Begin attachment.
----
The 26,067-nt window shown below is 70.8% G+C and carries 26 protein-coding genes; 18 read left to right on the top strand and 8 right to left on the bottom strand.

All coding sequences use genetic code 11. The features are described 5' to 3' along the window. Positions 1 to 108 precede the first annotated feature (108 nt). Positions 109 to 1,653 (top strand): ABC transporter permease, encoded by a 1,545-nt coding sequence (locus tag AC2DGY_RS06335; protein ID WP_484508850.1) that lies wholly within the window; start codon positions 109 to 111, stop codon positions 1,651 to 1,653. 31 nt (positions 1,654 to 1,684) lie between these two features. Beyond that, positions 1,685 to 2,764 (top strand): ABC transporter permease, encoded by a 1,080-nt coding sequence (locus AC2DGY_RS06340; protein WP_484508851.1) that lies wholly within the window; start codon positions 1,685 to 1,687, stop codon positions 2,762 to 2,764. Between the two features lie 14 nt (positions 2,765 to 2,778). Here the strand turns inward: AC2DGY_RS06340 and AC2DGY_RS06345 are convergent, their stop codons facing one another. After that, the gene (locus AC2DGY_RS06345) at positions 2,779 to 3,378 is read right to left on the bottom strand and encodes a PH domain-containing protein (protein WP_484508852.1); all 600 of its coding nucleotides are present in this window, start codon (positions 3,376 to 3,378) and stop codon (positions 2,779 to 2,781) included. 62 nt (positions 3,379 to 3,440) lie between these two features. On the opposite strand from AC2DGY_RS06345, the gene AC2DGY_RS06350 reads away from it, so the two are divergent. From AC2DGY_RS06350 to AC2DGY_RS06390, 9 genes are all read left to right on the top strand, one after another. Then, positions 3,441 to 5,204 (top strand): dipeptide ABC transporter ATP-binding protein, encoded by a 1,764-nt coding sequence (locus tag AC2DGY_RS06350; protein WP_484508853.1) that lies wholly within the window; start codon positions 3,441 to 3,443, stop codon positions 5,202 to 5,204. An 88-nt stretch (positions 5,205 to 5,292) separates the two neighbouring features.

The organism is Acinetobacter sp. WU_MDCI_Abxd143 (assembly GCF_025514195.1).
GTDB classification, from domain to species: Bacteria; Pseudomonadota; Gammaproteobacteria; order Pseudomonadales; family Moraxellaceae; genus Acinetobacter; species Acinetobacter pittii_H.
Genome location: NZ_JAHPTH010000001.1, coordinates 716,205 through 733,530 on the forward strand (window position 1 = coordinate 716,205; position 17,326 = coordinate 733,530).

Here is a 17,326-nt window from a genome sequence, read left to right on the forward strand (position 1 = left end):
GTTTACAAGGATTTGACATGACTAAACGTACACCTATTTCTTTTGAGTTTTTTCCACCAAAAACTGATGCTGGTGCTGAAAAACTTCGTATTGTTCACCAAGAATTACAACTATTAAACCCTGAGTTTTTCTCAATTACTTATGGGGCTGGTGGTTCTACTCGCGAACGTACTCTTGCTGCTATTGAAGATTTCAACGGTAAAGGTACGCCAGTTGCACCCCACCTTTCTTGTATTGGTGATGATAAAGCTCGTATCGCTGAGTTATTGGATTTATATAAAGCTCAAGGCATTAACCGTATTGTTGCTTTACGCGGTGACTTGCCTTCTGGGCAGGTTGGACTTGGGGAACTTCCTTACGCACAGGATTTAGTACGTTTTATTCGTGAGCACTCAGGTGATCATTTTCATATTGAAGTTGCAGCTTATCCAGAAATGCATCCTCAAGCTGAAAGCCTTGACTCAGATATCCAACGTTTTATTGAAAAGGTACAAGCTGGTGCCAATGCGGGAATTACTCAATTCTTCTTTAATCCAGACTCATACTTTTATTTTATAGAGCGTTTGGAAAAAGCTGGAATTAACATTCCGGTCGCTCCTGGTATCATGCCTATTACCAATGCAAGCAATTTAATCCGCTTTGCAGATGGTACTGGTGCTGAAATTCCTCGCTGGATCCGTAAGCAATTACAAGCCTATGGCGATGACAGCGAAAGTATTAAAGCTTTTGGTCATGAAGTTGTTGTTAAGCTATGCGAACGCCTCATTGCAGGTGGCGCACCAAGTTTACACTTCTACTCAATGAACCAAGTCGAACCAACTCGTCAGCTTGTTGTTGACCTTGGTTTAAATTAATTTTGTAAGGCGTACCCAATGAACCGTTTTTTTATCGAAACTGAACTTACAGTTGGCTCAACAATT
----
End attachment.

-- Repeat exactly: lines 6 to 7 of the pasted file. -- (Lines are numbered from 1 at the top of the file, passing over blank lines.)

Here is a 17,326-nt window from a genome sequence, read left to right on the forward strand (position 1 = left end):
GTTTACAAGGATTTGACATGACTAAACGTACACCTATTTCTTTTGAGTTTTTTCCACCAAAAACTGATGCTGGTGCTGAAAAACTTCGTATTGTTCACCAAGAATTACAACTATTAAACCCTGAGTTTTTCTCAATTACTTATGGGGCTGGTGGTTCTACTCGCGAACGTACTCTTGCTGCTATTGAAGATTTCAACGGTAAAGGTACGCCAGTTGCACCCCACCTTTCTTGTATTGGTGATGATAAAGCTCGTATCGCTGAGTTATTGGATTTATATAAAGCTCAAGGCATTAACCGTATTGTTGCTTTACGCGGTGACTTGCCTTCTGGGCAGGTTGGACTTGGGGAACTTCCTTACGCACAGGATTTAGTACGTTTTATTCGTGAGCACTCAGGTGATCATTTTCATATTGAAGTTGCAGCTTATCCAGAAATGCATCCTCAAGCTGAAAGCCTTGACTCAGATATCCAACGTTTTATTGAAAAGGTACAAGCTGGTGCCAATGCGGGAATTACTCAATTCTTCTTTAATCCAGACTCATACTTTTATTTTATAGAGCGTTTGGAAAAAGCTGGAATTAACATTCCGGTCGCTCCTGGTATCATGCCTATTACCAATGCAAGCAATTTAATCCGCTTTGCAGATGGTACTGGTGCTGAAATTCCTCGCTGGATCCGTAAGCAATTACAAGCCTATGGCGATGACAGCGAAAGTATTAAAGCTTTTGGTCATGAAGTTGTTGTTAAGCTATGCGAACGCCTCATTGCAGGTGGCGCACCAAGTTTACACTTCTACTCAATGAACCAAGTCGAACCAACTCGTCAGCTTGTTGTTGACCTTGGTTTAAATTAATTTTGTAAGGCGTACCCAATGAACCGTTTTTTTATCGAAACTGAACTTACAGTTGGCTCAACAATT